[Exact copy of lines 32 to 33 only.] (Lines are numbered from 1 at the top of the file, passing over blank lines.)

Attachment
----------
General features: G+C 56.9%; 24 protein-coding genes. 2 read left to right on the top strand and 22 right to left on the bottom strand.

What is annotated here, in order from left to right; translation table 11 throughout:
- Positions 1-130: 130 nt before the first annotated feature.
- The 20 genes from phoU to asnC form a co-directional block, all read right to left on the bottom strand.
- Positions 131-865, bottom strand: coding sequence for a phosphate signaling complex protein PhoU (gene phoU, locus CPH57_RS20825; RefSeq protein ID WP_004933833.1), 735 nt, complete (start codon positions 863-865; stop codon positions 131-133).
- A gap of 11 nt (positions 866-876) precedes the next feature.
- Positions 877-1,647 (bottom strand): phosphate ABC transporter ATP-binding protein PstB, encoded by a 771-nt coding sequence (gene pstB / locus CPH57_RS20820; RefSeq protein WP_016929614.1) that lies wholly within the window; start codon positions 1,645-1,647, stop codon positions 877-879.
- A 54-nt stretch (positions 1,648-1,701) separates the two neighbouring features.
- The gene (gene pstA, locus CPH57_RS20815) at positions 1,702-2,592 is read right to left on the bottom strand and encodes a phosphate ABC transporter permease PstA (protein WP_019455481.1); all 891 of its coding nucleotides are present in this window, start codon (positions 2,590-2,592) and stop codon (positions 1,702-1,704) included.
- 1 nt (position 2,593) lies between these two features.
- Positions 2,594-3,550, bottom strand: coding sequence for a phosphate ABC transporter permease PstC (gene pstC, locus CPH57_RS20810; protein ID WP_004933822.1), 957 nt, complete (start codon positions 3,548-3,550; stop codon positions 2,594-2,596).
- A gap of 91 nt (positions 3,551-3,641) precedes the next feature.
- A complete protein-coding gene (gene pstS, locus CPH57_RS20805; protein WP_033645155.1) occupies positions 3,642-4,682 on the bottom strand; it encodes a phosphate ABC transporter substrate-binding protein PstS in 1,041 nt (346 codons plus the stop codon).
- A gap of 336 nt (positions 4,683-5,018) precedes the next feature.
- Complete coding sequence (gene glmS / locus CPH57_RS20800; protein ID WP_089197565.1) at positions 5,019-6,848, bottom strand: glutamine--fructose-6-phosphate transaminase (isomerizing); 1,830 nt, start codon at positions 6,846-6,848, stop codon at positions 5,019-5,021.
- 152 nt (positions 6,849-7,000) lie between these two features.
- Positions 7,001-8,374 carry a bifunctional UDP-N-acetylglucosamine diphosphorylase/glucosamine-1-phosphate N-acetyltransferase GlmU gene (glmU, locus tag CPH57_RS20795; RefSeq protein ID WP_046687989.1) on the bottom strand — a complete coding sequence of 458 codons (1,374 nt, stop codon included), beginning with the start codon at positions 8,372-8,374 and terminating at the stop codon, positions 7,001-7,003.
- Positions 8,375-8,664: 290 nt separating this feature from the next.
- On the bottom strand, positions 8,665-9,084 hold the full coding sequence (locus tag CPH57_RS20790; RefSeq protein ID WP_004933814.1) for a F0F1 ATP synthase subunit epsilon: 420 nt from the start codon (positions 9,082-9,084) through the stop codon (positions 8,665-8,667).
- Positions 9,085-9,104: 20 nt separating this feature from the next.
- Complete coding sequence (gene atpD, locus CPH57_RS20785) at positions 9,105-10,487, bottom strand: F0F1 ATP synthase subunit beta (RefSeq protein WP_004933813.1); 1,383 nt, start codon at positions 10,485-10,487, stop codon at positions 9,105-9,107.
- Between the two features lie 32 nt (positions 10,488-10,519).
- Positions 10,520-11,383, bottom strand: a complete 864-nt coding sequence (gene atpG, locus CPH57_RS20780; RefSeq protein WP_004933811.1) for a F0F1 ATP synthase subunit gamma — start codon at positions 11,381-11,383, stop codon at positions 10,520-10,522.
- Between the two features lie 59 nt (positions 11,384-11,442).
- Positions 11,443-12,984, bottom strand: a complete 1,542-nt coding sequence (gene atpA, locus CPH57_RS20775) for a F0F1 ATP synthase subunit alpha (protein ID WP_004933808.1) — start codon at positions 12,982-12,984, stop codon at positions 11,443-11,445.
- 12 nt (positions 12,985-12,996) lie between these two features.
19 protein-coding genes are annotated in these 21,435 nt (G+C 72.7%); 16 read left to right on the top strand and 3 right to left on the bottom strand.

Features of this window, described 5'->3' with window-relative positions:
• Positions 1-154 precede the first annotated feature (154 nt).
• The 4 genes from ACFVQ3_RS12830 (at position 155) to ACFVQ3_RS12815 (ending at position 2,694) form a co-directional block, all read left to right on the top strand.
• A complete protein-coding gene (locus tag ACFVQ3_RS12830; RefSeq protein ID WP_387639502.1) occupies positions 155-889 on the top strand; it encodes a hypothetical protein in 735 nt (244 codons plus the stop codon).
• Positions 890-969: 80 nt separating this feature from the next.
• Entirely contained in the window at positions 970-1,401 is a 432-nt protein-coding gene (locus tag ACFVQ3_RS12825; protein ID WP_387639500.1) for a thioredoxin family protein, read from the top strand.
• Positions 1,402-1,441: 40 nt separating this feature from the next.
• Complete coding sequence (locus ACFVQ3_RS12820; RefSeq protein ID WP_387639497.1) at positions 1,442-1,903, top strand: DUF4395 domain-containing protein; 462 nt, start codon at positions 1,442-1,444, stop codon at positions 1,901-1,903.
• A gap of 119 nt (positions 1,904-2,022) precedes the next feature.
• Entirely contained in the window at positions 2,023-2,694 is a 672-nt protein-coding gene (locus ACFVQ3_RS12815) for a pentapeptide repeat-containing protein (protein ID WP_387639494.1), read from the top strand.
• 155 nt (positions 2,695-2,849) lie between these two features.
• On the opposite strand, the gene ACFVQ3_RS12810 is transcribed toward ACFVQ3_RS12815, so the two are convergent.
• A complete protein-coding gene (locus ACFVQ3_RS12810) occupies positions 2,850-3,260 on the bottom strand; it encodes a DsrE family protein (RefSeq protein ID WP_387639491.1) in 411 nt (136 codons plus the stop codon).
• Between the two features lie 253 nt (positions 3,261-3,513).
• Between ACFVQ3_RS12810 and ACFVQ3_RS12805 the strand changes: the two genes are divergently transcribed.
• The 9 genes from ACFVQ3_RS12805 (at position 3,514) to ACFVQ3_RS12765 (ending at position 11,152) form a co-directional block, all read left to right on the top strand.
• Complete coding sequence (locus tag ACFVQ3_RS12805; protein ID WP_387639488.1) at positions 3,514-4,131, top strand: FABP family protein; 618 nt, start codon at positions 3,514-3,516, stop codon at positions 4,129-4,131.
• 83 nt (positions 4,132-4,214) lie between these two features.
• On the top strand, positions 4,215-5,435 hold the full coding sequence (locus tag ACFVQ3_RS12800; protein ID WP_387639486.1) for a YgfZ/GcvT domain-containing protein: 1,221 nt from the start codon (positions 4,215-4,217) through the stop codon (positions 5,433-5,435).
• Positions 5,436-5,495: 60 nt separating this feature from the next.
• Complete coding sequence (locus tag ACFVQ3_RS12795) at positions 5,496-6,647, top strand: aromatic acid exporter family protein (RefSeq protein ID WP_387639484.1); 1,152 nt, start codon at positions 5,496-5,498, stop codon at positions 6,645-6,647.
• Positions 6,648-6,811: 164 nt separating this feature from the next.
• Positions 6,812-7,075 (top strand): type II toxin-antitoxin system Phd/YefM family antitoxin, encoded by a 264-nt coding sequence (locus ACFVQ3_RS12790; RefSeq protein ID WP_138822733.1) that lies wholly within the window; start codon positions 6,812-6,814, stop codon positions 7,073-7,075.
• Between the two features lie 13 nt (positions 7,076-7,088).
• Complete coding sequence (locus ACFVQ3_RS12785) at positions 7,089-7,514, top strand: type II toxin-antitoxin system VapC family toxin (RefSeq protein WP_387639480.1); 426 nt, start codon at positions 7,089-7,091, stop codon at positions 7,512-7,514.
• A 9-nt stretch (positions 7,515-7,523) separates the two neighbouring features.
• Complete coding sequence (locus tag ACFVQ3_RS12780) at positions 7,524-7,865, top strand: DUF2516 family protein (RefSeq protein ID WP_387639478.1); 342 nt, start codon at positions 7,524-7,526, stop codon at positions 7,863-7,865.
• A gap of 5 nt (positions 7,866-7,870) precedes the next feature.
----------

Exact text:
• Positions 890-969: 80 nt separating this feature from the next.
• Entirely contained in the window at positions 970-1,401 is a 432-nt protein-coding gene (locus tag ACFVQ3_RS12825; protein ID WP_387639500.1) for a thioredoxin family protein, read from the top strand.